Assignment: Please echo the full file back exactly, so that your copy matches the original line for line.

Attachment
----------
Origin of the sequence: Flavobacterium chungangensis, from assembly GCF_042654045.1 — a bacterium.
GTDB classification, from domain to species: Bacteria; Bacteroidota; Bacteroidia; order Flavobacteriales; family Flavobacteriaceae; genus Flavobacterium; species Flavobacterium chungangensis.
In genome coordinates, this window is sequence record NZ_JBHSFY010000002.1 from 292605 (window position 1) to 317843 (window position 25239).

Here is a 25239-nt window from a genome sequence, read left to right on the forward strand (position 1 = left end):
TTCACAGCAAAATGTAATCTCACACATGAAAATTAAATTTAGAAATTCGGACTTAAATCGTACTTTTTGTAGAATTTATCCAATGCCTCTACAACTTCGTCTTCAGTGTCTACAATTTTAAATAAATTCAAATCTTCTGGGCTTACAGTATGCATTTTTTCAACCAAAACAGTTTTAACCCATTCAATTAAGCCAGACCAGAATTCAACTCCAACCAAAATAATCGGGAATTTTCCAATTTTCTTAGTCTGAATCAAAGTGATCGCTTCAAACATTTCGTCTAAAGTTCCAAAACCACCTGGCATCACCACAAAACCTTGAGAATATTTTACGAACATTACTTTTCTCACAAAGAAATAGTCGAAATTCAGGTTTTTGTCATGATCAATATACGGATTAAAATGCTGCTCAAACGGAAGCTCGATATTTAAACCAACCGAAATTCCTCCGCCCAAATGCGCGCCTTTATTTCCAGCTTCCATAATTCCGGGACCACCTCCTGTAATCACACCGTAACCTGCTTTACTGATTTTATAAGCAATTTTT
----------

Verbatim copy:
Origin of the sequence: Flavobacterium chungangensis, from assembly GCF_042654045.1 — a bacterium.
GTDB classification, from domain to species: Bacteria; Bacteroidota; Bacteroidia; order Flavobacteriales; family Flavobacteriaceae; genus Flavobacterium; species Flavobacterium chungangensis.
In genome coordinates, this window is sequence record NZ_JBHSFY010000002.1 from 292605 (window position 1) to 317843 (window position 25239).

Here is a 25239-nt window from a genome sequence, read left to right on the forward strand (position 1 = left end):
TTCACAGCAAAATGTAATCTCACACATGAAAATTAAATTTAGAAATTCGGACTTAAATCGTACTTTTTGTAGAATTTATCCAATGCCTCTACAACTTCGTCTTCAGTGTCTACAATTTTAAATAAATTCAAATCTTCTGGGCTTACAGTATGCATTTTTTCAACCAAAACAGTTTTAACCCATTCAATTAAGCCAGACCAGAATTCAACTCCAACCAAAATAATCGGGAATTTTCCAATTTTCTTAGTCTGAATCAAAGTGATCGCTTCAAACATTTCGTCTAAAGTTCCAAAACCACCTGGCATCACCACAAAACCTTGAGAATATTTTACGAACATTACTTTTCTCACAAAGAAATAGTCGAAATTCAGGTTTTTGTCATGATCAATATACGGATTAAAATGCTGCTCAAACGGAAGCTCGATATTTAAACCAACCGAAATTCCTCCGCCCAAATGCGCGCCTTTATTTCCAGCTTCCATAATTCCGGGACCACCTCCTGTAATCACACCGTAACCTGCTTTACTGATTTTATAAGCAATTTTT